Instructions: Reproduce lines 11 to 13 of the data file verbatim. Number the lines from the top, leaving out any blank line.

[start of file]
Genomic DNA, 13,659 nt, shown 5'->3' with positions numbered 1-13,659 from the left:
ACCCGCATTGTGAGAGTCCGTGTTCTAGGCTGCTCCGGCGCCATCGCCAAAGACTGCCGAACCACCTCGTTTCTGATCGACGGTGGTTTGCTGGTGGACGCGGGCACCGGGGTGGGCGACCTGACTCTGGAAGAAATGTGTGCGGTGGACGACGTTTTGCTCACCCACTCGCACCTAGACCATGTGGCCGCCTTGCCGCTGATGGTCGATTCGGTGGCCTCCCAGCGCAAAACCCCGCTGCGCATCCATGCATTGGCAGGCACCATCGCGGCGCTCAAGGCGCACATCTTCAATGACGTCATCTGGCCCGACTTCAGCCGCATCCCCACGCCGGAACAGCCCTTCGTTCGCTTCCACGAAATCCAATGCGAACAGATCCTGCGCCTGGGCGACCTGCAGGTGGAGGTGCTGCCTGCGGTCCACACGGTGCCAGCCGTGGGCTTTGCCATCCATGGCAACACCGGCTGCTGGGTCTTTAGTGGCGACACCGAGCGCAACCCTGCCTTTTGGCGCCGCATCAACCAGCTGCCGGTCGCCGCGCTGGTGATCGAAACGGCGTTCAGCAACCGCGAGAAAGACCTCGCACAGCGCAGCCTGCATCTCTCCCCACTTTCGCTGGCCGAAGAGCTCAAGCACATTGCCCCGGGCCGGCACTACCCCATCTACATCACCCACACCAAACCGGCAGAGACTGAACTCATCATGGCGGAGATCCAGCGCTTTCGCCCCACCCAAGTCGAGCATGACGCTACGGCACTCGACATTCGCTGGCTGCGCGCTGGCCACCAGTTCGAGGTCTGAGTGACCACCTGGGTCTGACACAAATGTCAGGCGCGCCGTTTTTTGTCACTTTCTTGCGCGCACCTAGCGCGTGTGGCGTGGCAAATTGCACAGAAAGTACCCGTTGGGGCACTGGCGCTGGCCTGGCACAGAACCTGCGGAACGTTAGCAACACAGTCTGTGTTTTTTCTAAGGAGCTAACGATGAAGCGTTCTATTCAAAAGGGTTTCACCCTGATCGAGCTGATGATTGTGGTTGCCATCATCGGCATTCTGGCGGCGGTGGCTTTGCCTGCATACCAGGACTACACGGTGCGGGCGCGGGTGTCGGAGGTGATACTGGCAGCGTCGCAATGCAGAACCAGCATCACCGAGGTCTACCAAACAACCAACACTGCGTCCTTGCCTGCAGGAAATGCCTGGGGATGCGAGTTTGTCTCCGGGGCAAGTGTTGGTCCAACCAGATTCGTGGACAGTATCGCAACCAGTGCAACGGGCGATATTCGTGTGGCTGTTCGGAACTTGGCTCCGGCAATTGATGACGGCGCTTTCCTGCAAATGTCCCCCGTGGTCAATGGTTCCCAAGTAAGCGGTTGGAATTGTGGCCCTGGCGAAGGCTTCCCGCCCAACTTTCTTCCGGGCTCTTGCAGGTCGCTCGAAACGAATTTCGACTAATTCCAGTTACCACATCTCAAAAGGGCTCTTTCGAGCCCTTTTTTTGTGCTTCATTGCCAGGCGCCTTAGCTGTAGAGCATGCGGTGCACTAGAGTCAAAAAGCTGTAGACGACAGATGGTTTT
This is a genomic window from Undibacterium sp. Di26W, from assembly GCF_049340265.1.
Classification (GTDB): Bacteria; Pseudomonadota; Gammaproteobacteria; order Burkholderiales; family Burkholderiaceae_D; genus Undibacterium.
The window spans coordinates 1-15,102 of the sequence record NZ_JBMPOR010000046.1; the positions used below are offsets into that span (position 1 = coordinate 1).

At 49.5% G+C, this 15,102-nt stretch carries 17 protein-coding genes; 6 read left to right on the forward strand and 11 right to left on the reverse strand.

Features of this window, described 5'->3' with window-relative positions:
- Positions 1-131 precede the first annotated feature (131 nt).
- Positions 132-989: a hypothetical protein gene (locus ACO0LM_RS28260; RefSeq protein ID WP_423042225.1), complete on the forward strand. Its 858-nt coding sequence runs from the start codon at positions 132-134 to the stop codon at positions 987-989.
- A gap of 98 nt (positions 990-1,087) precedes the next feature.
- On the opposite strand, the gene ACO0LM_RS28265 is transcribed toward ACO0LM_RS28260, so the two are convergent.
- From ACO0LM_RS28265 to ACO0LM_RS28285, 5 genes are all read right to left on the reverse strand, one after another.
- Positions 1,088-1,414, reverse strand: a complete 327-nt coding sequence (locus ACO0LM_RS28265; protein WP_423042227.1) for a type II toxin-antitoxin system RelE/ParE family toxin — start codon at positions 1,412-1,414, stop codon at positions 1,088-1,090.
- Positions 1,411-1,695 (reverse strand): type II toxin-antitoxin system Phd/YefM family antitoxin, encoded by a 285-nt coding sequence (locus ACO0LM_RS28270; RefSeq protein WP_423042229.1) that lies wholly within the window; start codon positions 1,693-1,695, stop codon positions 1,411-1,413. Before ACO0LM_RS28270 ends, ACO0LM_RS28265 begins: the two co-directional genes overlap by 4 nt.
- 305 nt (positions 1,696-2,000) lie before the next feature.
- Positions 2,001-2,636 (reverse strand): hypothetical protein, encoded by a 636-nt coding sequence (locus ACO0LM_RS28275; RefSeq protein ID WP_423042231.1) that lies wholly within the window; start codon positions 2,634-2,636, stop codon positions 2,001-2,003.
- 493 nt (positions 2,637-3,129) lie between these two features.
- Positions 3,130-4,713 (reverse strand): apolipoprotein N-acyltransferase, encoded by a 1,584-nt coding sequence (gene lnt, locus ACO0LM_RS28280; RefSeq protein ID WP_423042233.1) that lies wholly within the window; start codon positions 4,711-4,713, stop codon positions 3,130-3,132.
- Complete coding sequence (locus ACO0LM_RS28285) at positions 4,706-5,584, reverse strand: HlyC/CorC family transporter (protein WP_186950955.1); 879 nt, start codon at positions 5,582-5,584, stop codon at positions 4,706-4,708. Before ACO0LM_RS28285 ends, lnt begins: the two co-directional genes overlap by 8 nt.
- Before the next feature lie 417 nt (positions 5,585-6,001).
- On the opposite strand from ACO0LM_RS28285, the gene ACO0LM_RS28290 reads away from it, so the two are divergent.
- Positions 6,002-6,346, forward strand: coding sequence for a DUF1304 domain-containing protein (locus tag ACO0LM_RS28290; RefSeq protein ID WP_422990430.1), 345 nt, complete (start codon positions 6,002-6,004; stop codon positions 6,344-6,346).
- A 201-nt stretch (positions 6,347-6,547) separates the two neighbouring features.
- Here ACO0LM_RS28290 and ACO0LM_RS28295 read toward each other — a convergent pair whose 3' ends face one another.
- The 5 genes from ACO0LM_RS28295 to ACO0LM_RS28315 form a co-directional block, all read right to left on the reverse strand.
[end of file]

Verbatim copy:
- On the opposite strand, the gene ACO0LM_RS28265 is transcribed toward ACO0LM_RS28260, so the two are convergent.
- From ACO0LM_RS28265 to ACO0LM_RS28285, 5 genes are all read right to left on the reverse strand, one after another.
- Positions 1,088-1,414, reverse strand: a complete 327-nt coding sequence (locus ACO0LM_RS28265; protein WP_423042227.1) for a type II toxin-antitoxin system RelE/ParE family toxin — start codon at positions 1,412-1,414, stop codon at positions 1,088-1,090.